Keeping cultural traditions heart-healthy can make all spirits bright this holiday season

By Lucien Chauvin, American Heart Association News

FG Trade Latin/E+ via Getty Images
(FG Trade Latin/E+ via Getty Images)

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Erick Romero enjoys celebrating the winter holidays, but not in the same way he did years ago.

Romero needed open-heart surgery to repair a faulty valve a few years after emigrating from his native Venezuela to Rhode Island. He and his family have since adapted to a different lifestyle, including their holiday traditions.

Before his surgery, Romero and his family and friends would get together to "eat, drink and play soccer" during the holidays, he said. There's an abundance of food and drink, "and it is hard to say no to things."

Now 50, Romero still gathers with people close to him, but he has learned to say no. He largely stays away from alcohol, has changed what and how much he eats, and always takes his medications. He has replaced soccer and extreme sports with yoga.

"I cannot play contact sports because a blow to the chest could provoke a clot," he said.

Romero is doing what's expected of someone who experienced a life-threatening health event, but he said it's not that easy. Doctors who work with Hispanic and Latino patients agree, saying the holiday season can be challenging for families who want to go all out in celebration but have a relative with heart issues.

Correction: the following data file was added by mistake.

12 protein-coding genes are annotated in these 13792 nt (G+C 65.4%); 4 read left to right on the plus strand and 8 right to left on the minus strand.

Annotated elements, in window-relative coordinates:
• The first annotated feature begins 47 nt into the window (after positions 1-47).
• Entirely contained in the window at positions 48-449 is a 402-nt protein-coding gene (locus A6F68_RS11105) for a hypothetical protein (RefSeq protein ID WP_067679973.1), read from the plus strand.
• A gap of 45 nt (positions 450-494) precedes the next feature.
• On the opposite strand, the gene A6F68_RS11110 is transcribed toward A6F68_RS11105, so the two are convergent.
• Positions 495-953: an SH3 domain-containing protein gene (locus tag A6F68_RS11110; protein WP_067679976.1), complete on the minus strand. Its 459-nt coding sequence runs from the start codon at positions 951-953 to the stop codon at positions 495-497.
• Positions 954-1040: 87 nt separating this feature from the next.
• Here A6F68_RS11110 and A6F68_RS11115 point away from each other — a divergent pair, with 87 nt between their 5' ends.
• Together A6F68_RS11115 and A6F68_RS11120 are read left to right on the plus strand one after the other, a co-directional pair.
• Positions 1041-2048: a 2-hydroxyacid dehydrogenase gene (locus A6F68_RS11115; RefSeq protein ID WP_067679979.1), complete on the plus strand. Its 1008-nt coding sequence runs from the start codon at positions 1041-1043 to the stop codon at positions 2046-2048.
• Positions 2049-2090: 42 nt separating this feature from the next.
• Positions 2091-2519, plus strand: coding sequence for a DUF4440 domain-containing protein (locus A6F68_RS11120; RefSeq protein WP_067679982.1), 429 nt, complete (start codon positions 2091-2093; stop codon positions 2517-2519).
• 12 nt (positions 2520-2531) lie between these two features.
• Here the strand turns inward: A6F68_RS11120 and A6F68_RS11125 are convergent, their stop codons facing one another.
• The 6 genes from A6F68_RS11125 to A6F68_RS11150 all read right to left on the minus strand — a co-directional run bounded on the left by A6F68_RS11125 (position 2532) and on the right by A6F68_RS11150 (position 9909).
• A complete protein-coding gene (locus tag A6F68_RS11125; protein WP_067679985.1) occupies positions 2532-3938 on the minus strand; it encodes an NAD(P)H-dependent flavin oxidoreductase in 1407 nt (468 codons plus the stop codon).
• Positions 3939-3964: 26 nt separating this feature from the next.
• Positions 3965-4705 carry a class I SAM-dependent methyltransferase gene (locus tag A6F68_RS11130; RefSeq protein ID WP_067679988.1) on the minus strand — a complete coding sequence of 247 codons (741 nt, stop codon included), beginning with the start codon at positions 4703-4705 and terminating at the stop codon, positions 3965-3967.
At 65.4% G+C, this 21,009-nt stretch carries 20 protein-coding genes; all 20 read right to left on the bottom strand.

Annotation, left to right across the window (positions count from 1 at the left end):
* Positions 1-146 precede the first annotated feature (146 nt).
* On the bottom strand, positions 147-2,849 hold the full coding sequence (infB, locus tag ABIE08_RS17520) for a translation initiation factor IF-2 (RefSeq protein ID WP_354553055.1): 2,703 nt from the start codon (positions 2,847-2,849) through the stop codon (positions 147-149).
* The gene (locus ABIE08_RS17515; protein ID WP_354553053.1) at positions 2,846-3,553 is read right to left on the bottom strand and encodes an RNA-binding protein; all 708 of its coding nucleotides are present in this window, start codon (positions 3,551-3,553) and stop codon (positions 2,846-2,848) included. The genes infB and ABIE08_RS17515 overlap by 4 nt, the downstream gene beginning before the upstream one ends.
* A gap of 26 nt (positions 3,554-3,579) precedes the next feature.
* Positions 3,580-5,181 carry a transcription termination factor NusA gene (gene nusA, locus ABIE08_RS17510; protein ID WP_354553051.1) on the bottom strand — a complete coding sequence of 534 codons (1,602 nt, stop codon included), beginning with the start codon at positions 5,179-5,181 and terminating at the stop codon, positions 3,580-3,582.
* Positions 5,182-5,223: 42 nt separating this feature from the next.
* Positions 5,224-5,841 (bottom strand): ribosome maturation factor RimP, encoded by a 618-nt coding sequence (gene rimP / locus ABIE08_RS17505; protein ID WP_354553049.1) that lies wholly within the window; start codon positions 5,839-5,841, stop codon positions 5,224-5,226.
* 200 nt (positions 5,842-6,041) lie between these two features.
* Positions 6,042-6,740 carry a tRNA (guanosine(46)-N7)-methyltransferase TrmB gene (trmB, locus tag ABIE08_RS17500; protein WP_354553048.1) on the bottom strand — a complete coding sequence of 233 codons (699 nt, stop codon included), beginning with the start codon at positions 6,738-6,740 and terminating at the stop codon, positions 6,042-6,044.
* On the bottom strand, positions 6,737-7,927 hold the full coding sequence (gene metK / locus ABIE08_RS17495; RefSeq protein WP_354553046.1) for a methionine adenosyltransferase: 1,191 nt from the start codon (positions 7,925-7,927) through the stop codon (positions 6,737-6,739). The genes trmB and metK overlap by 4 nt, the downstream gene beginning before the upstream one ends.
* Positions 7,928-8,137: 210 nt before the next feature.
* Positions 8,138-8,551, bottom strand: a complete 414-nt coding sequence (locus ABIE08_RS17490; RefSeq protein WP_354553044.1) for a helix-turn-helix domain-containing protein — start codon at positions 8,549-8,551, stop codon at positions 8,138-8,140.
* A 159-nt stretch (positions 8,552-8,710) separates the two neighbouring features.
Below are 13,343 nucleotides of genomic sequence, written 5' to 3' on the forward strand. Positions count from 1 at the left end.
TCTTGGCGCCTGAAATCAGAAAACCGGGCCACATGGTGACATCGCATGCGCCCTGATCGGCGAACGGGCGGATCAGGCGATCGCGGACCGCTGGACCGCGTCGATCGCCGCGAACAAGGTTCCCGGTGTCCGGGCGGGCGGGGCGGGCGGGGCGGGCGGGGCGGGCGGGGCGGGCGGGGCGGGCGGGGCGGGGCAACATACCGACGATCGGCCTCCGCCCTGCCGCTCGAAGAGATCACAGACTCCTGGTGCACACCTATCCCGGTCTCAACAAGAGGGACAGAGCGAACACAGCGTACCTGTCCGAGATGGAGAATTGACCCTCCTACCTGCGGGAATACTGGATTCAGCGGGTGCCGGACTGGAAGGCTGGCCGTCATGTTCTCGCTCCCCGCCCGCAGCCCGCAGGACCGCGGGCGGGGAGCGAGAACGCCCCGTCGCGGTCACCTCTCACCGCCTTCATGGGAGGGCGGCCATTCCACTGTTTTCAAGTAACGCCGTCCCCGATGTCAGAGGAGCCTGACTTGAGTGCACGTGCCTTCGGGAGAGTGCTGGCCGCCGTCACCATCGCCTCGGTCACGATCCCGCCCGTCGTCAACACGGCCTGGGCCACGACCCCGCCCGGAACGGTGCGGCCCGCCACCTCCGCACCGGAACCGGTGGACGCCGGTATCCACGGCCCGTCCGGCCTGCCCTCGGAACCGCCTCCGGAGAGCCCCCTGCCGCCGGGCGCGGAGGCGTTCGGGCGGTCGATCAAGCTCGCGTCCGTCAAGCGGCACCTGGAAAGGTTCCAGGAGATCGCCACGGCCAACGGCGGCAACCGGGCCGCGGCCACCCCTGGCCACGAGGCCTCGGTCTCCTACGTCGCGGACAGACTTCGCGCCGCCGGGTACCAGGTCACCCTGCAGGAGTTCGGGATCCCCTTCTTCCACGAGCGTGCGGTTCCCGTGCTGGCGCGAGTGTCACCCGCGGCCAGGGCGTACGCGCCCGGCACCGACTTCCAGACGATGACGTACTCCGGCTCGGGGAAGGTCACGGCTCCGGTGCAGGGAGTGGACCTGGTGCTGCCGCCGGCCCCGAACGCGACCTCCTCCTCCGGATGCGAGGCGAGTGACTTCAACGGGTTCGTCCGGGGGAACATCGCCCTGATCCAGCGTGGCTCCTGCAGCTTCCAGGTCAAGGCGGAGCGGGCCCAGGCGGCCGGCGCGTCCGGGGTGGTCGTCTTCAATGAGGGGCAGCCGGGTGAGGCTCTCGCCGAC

Erick Romero (left) with his wife, Nuris Marcano. (Photo courtesy of Erick Romero)
Erick Romero (left) with his wife, Nuris Marcano. (Photo courtesy of Erick Romero)

For Hispanic families, holiday celebrations can mean feasting on traditional foods that bring back memories of times past but also may contribute to cardiovascular disease risk factors because ingredients can be salty, fatty or high in calories.

Dr. Margarita Terán-García, assistant dean for the Integrated Health Disparities Program at the University of Illinois Extension in Champaign, said a first step is to change the idea of the holidays being centered around food.

People tend to eat more in the company of others, she said, more so around the holidays when emotional and social eating are at play.

Hispanic families are among the most likely to dine together, Census Bureau data shows. Add relatives visiting for the holidays, and those dinners are likely to get larger and unhealthier.

"There is a behavioral element of eating in the absence of hunger because we are socializing," Terán-García said. "We are talking, we are having fun, and we forget that we are drinking, eating and we do not measure ourselves."

She said the holidays shine a particularly bright light on nutritional issues faced by many Hispanic people in the United States, where adapting to a new diet can depend on their home countries, socioeconomic background and education.

There is a high volume of cheaper food but with few nutrients, Terán-García said. "People receive a lot of misinformation, which makes it hard to make the right choices, the healthy choices."